Gaspard was born on February 13, 1955, on the tenth anniversary of the bombing of the German city of Dresden by the Allied forces. The Germans and the Allies were at war back then. Later, when Gaspard was born, the Allies and most Germans had also become allies. He was born in a small village in the flat, gloomy countryside of northern France. I don’t recall the village’s name. His older sister died in an accident at the age of five, when he was three. Now the only child in a relatively well-to-do family, he felt the vague desire to please, as best he could, his parents, who were traumatized by what the neighbors called their family tragedy. Up to the age of fourteen or fifteen he would speak to his dead sister and ask her advice. Then he stopped speaking to her. High school in Lille, then university studies in Anglo-American Literature and Culture at the Sorbonne in Paris. His thesis, which he never completed, examined three of four novels by an American writer from the 1930s, Nathanael West: Miss Lonelyhearts, A Cool Million, and The Day of the Locust. The thesis shows an evolution in West’s writing: in the first novel America is heading steadily toward its ruin, in the second it’s plunging into a nightmare, the third ends at the edge of the Apocalypse. The end of the world already. After quitting school he spent nearly three years in the United States, where he met up with some people from the underground— what else. It was during this time that he also met the niece of the future President of the United States, an encounter that would later change his life for several months. They met at a rock concert.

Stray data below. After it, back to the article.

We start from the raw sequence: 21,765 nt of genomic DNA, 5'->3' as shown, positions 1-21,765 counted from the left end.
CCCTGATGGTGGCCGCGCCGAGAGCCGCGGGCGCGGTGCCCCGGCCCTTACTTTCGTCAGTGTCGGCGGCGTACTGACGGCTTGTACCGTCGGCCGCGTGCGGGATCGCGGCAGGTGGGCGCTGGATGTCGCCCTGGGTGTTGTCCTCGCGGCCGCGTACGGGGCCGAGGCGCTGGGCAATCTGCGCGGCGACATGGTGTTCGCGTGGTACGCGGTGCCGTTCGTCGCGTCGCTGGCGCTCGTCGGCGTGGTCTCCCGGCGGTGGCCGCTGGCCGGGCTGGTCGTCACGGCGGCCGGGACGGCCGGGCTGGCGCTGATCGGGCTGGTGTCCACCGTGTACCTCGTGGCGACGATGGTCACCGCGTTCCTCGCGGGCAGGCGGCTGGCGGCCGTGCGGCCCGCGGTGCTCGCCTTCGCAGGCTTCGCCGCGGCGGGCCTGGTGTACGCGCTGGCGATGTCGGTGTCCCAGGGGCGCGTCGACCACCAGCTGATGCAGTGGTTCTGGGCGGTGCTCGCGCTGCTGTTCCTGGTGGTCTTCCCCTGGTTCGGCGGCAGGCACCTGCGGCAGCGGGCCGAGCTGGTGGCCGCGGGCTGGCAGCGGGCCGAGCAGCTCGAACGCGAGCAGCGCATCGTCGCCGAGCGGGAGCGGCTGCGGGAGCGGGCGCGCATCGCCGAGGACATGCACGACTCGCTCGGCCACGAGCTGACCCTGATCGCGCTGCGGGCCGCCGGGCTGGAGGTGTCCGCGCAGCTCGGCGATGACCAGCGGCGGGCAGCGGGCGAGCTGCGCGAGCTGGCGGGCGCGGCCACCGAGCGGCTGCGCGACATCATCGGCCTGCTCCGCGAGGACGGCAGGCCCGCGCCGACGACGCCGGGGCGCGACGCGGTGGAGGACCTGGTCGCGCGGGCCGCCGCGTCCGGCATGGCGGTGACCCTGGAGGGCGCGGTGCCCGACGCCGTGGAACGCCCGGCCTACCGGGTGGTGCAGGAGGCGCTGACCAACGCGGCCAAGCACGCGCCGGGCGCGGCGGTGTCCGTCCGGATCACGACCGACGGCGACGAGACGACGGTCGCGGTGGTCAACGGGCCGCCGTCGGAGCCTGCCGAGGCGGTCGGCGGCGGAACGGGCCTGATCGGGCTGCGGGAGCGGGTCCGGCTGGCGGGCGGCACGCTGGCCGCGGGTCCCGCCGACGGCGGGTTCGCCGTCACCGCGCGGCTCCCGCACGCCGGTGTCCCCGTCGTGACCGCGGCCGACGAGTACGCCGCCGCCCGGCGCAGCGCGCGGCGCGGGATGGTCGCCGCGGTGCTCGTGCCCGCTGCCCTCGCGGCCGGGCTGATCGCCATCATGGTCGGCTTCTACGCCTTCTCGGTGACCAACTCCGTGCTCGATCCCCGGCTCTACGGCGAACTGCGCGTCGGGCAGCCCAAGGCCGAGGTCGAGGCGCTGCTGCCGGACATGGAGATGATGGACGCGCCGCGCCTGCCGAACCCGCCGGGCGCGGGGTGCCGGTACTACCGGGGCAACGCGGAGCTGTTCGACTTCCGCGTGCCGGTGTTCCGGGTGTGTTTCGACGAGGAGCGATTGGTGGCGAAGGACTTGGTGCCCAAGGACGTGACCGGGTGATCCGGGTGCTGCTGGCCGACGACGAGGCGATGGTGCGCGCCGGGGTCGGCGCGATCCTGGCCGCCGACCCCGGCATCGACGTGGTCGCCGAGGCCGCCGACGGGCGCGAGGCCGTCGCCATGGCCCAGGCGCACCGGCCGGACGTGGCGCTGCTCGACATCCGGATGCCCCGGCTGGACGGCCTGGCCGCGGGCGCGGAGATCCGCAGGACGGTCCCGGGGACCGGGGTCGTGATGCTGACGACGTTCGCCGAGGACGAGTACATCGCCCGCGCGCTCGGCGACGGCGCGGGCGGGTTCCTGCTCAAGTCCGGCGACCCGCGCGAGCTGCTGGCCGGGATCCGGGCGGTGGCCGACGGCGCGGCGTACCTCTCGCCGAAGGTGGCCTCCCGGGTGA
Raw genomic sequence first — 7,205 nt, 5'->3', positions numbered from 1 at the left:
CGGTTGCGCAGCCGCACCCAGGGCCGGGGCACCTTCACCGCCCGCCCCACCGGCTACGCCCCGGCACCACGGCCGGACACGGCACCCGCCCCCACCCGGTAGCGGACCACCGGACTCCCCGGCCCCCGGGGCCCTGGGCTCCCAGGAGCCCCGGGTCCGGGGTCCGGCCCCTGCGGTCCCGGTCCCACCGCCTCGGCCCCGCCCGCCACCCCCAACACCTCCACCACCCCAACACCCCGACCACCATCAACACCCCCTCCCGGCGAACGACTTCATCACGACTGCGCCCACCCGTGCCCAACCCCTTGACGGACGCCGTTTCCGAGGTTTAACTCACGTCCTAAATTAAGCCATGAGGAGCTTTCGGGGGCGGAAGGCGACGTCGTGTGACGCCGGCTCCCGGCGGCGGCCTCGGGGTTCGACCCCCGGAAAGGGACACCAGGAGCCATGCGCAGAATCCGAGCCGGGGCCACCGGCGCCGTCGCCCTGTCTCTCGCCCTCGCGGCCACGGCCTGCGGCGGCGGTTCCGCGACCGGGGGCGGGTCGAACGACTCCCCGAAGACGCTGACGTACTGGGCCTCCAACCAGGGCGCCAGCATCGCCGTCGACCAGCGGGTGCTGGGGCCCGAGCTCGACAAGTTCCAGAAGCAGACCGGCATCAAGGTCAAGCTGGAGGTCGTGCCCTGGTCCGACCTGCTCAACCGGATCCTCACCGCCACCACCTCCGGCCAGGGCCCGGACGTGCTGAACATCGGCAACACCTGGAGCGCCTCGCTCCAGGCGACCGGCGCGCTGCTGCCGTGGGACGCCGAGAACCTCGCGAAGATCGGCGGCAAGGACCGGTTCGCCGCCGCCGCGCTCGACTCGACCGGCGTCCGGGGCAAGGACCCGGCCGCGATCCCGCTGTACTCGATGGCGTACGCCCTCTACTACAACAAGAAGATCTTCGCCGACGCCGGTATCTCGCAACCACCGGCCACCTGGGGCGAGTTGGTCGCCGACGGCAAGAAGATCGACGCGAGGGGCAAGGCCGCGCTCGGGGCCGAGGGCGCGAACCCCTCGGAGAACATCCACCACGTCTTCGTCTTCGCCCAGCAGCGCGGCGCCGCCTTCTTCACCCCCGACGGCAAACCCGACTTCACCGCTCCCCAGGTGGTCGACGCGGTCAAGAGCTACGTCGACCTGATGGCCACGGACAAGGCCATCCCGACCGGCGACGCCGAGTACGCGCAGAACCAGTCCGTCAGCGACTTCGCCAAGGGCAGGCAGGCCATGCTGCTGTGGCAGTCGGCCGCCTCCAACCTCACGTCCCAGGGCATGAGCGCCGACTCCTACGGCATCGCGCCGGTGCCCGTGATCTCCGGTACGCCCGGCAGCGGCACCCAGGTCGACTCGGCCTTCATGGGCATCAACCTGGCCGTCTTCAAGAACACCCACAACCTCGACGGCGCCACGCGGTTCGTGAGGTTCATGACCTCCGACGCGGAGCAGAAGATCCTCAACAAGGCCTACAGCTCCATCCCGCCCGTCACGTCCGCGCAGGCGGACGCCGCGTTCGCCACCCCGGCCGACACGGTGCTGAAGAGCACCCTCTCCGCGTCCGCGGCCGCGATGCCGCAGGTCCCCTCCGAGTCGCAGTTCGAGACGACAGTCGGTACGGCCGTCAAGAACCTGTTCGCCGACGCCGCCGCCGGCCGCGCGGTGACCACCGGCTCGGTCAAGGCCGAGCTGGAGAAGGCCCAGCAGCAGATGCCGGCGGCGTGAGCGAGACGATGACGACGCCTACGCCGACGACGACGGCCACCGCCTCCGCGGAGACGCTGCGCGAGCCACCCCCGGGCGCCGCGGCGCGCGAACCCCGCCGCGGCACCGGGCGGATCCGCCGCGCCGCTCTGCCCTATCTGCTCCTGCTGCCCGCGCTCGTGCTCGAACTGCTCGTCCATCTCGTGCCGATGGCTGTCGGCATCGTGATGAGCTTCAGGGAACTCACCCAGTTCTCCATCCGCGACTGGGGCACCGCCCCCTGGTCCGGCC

Where else.